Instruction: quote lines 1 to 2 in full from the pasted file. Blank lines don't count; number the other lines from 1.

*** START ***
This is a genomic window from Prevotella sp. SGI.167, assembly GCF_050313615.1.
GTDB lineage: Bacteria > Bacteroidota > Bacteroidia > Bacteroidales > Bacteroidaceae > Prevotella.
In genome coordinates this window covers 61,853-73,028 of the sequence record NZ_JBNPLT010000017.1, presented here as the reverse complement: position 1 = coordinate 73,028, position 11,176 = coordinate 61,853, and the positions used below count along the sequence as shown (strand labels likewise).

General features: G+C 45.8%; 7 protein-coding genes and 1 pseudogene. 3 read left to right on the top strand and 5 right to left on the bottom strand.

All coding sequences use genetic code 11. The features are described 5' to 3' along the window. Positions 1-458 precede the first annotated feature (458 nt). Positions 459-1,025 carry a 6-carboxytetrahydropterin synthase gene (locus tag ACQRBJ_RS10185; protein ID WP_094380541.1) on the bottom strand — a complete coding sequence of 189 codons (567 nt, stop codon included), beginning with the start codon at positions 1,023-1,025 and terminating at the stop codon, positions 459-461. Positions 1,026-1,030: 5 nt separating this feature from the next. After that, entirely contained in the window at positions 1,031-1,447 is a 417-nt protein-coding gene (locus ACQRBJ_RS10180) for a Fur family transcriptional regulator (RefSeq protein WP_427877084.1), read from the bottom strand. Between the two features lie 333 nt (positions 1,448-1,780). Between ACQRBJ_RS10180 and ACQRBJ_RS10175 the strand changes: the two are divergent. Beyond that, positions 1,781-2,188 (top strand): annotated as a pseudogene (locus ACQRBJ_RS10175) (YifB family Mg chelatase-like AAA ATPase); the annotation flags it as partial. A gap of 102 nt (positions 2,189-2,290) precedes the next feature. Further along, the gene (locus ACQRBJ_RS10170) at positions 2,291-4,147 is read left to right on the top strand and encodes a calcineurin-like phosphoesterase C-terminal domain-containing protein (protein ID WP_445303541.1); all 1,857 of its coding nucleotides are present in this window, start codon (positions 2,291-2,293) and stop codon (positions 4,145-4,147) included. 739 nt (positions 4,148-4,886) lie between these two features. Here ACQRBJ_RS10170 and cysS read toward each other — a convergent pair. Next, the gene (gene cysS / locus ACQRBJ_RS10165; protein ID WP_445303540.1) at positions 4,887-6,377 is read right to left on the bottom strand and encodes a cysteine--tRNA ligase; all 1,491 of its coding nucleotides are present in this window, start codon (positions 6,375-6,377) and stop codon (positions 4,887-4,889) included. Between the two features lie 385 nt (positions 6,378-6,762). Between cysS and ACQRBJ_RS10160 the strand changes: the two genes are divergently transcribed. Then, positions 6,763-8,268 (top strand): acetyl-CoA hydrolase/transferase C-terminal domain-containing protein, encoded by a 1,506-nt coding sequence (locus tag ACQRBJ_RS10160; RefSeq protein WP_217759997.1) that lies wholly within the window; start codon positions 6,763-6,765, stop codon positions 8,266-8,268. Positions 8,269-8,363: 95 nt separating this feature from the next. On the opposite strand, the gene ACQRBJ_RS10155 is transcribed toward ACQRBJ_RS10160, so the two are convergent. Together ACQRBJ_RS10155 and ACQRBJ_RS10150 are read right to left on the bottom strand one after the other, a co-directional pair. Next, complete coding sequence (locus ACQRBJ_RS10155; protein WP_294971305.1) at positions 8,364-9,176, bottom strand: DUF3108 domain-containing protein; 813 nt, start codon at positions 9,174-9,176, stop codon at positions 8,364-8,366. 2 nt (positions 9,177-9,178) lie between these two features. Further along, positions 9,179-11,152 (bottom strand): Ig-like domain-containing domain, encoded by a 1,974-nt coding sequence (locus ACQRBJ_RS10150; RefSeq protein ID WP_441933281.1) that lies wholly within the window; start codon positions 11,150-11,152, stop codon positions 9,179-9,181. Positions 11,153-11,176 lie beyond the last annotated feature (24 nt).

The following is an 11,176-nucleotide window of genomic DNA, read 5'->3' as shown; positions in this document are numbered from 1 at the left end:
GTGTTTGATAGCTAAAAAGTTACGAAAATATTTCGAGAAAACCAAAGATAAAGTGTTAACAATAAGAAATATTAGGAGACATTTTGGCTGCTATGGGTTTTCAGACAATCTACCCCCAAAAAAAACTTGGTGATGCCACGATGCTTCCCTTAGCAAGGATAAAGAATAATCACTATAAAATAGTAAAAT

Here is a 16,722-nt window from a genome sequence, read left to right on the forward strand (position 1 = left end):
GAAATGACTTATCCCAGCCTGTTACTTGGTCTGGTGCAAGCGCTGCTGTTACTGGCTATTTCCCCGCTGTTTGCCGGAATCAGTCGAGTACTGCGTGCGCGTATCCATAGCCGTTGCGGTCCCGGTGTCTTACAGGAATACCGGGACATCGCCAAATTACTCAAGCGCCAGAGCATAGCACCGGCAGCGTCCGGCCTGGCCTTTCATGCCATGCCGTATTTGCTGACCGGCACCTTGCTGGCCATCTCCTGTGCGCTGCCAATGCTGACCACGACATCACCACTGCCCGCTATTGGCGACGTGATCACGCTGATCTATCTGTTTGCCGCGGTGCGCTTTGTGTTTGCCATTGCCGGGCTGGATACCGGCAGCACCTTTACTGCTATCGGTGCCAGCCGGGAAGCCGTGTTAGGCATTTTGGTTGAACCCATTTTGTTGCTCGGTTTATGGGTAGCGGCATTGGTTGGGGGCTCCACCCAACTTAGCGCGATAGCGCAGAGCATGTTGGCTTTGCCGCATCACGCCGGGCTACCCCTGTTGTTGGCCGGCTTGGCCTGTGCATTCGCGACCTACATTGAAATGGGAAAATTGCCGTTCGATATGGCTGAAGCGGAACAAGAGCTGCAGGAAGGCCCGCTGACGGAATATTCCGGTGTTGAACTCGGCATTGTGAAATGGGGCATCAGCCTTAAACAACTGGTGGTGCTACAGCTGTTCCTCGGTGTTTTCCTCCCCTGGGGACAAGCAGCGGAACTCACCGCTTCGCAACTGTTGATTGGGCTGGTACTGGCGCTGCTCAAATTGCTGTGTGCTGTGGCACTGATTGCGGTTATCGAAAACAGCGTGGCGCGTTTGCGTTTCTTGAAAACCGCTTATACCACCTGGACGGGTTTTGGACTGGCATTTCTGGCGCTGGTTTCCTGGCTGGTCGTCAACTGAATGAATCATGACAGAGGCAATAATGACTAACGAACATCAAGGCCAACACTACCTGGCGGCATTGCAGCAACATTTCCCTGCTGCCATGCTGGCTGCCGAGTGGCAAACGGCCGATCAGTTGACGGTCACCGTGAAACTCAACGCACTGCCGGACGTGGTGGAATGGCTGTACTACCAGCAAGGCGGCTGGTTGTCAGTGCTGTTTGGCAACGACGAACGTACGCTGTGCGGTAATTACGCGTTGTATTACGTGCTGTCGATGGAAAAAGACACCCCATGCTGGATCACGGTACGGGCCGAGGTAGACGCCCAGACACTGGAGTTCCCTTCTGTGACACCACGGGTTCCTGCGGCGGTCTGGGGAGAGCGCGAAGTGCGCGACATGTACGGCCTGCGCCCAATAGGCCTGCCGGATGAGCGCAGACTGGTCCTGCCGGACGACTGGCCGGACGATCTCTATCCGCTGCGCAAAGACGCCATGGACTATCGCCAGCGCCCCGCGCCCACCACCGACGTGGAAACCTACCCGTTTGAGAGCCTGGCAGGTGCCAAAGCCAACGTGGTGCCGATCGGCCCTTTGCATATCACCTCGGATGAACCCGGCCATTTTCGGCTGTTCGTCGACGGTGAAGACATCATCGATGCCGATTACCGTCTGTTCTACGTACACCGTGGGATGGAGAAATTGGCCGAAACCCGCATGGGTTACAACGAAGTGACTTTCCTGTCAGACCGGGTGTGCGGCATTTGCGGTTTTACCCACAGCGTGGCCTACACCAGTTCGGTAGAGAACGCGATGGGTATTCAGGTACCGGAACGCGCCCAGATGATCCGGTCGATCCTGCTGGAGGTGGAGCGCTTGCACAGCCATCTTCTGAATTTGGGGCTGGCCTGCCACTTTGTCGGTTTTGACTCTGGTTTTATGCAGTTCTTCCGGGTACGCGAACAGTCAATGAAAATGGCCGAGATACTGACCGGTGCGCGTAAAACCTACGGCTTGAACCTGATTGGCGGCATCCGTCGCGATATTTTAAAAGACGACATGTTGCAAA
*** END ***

This is a genomic window from Prevotella sp. SGI.167, assembly GCF_050313615.1.
GTDB lineage: Bacteria > Bacteroidota > Bacteroidia > Bacteroidales > Bacteroidaceae > Prevotella.